The Elder Scrolls IV: Oblivion

I’ve put off writing this review for quite a while simply because I’ve been wracking my mind on how to approach it. The Elder Scrolls games are so vast and far-reaching that just trying to list off mechanics and evaluating them seems almost tawdry, especially for a game that is as venerable as Oblivion. Still, patient gaming is the name of my game, so let’s give it a go. 

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The Elder Scrolls IV: Oblivion (PC [reviewed], PS3, Xbox 360)

Released Mar 2006 | Developed / Published: Bethesda

Genre: RPG

Where do I even start with The Elder Scrolls IV: Oblivion? The series is a long-running and stalwart mainstay of PC gaming, though in the modern age it has long since ascended to being a household name due to the wild success of Skyrim. Oblivion has ended up in a strange spot in the franchise; it’s sandwiched between the unstoppable titan of Skyrim, a game which has been so popular it’s seen re-releases on every single thing with a screen, and its predecessor, Morrowind, a game which remains a cult classic and a PC RPG standard. It might seem odd or maybe even unfair to place Oblivion in this context for a review but I think especially as a patient gamer it’s impossible to avoid looking at it as that game in-between and examining how it performs in that space. 

So, with that in mind I thought my through line ought to be comparing Morrowind, Oblivion, and Skyrim. What does Oblivion do worse and what does it do well, does it suffer at all from being played by a patient gamer, and in what ways does it hold up?

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I suppose the first thing that always strikes me about Oblivion – and it does this every time I load it up, without fail – is the comfortable familiarity of its world; and yet, that itself is already a point of controversy among fans of The Elder Scrolls

In prior lore the land of Cyrodiil was a jungle, a great grassland ringed by an equatorial rainforest. However, the gameworld of Oblivion is quite evidently a very typical European-themed medieval fantasy setting. This is what I mean by comfortable and familiar. In all honesty, Oblivion’s world is as standard looking as they come. Personally I can enjoy it largely because my own experience of the lore was not that deep beforehand, and once you look past that the game around it is excellent. However, I can sympathise with those who saw it as cowardly or disappointing, and who perhaps carry a sense of being robbed of a more esoteric world.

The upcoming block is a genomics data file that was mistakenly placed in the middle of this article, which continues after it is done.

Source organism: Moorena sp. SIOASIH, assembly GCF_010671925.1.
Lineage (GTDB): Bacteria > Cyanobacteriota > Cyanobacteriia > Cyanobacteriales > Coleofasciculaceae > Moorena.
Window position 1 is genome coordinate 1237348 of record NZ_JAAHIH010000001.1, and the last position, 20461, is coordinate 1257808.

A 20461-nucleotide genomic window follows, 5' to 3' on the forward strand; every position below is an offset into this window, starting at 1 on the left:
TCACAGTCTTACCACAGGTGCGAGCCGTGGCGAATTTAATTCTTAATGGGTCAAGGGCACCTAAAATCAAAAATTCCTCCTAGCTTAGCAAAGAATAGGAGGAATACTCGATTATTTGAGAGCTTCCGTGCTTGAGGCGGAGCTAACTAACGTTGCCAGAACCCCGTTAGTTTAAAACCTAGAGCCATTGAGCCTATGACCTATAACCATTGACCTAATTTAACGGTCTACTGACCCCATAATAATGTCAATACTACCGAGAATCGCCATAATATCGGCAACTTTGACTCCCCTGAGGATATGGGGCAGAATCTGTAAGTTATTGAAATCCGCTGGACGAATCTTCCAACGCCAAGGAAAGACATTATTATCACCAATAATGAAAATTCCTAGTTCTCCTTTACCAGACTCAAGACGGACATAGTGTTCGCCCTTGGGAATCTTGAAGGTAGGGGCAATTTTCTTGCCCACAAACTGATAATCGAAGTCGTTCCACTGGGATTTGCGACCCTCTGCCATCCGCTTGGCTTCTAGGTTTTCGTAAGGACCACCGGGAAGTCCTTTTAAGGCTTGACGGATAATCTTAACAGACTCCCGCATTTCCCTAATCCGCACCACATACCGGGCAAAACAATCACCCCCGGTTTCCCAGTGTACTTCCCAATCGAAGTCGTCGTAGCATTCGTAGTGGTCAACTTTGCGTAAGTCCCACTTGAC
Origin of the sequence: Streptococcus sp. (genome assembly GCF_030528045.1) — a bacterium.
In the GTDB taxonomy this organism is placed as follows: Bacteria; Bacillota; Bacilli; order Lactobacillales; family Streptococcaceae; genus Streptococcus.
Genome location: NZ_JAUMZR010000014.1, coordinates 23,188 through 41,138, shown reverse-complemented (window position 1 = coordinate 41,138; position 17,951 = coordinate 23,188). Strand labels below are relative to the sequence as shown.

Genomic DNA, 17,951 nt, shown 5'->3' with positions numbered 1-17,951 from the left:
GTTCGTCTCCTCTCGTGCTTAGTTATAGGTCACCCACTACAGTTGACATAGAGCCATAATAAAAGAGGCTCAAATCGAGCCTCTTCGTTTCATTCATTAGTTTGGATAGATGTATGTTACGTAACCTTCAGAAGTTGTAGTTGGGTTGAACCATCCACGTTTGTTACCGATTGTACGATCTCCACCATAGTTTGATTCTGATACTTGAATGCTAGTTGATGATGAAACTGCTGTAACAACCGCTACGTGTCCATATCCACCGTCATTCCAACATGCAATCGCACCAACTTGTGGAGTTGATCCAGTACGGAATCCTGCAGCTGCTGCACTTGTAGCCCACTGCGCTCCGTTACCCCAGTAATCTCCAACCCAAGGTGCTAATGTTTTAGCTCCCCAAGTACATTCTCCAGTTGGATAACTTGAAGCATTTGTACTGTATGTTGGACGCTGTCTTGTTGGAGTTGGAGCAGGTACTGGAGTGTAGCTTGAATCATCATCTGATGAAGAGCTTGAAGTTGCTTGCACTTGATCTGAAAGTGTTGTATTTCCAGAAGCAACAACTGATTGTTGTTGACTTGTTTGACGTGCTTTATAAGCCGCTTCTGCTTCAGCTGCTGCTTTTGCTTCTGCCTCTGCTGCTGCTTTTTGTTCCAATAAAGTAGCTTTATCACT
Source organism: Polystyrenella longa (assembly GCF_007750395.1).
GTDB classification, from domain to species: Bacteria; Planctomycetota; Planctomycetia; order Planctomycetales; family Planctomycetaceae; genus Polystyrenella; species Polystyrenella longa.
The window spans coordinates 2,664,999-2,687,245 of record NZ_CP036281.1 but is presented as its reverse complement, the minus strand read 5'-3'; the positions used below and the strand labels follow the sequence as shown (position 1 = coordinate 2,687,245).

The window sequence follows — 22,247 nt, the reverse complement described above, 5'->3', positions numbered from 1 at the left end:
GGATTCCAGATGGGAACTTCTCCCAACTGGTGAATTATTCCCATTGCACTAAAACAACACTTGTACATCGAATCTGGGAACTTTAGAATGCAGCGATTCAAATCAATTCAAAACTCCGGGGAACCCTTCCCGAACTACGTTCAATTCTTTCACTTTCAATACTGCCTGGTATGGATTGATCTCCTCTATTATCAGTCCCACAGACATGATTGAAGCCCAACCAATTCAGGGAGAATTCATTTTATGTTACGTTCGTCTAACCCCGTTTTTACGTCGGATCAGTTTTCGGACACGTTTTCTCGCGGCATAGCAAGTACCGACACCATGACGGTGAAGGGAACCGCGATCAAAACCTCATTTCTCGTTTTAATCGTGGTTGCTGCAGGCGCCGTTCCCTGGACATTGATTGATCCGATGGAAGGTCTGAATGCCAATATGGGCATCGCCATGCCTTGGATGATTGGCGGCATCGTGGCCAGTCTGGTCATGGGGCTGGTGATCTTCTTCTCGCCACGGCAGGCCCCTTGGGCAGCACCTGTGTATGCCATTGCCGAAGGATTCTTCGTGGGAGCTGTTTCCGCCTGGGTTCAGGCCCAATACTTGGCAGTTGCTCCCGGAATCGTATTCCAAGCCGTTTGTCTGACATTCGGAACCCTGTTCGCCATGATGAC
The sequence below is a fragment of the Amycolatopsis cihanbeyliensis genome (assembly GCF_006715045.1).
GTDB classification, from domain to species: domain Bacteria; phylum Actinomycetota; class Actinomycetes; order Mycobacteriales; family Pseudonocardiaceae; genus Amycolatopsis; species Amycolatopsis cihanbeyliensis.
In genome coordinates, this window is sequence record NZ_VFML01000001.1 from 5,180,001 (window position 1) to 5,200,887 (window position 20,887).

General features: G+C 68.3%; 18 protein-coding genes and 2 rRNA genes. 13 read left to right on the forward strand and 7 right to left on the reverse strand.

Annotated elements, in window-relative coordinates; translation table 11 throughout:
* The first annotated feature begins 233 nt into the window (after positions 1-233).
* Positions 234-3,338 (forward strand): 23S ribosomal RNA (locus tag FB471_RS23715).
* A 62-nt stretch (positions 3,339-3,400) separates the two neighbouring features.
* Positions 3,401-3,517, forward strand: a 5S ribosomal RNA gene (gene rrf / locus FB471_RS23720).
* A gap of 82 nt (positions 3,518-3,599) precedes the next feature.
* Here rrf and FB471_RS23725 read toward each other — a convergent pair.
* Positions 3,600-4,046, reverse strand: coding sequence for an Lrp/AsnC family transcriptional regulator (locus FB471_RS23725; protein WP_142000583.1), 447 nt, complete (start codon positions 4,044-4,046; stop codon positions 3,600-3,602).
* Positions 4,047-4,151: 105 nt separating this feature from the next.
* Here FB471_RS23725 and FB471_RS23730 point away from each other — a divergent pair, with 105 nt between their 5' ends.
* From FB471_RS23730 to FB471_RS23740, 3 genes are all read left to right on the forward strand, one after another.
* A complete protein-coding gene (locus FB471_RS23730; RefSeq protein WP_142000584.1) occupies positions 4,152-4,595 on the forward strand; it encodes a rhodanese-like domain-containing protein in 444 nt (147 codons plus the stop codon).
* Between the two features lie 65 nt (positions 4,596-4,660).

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It’s no doubt that Oblivion is also a deeply safe world in terms of design, and I think that’s only become more apparent over time. Compare it to Morrowind, which featured one of the few gameworlds that I think of as truly alien, with its enormous mushrooms, chitinous houses, and towering silt striders that pick their way across the marshes and ash fields upon spindly legs. Skyrim on the other hand would also be accessible but a frozen Nordic land replete with vikings and barrows to plunder was (indeed, is still) en vogue, and the variance of the landscape was far more apparent than Oblivion ever managed thanks to the more consistent aesthetic choices. In contrast to both, Oblivion’s world, while no doubt grand and deeply enjoyable to explore, in some respects perhaps pales in comparison.

The visuals don’t help Oblivion’s case either in the eyes of some. The facets of Oblivion’s graphics which seem to have stuck in collective memory are largely the awkward ones. From the stony glare of characters in conversation to the oversaturated bloom which suffuses every surface in eye-searing light, some elements of Oblivion have definitely not aged gracefully. That said, I’m loathe to criticise it entirely; yes it’s aged inelegantly but there’s still something magical about stepping out into the rolling hills and dense forests of Cyrodiil and beginning to explore it all over again, and that deeply subjective and ephemeral feeling is it what keeps bringing me back. 

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Oblivion’s gameplay is also a point of contention among The Elder Scrolls players. Like the other main games in the franchise, Oblivion is a first-person RPG although it sits in a weird place between Morrowind and Skyrim. I think it’s fair to say that Morrowind was much more of an RPG than its successor; your stats screen took up tons of space across the screen, and in my experience although the game is eminently beatable however you choose to play it, making a poor choice in your early stat setup can really work against you at the beginning of the game. In one of its more notorious design choices, despite the fact that you held your weapons out in front of you and could swing them in real time, Morrowind was a little frustrating in that it used hidden dice rolls against your stats to determine whether or not you’d hit an enemy, and how much damage you did if you manage to connect. In that respect it was very much in the vein of traditional CRPGs. Skyrim on the other hand was infamous for the removal of many of the RPG mechanics of the earlier games in the series. In a bid to become as accessible as possible it eschewed the huge stat screens and minute details and replaced it with a much more action-based combat and levelling system, paring down the choices players needed to make in favour of a more playable system that wouldn’t alienate new players.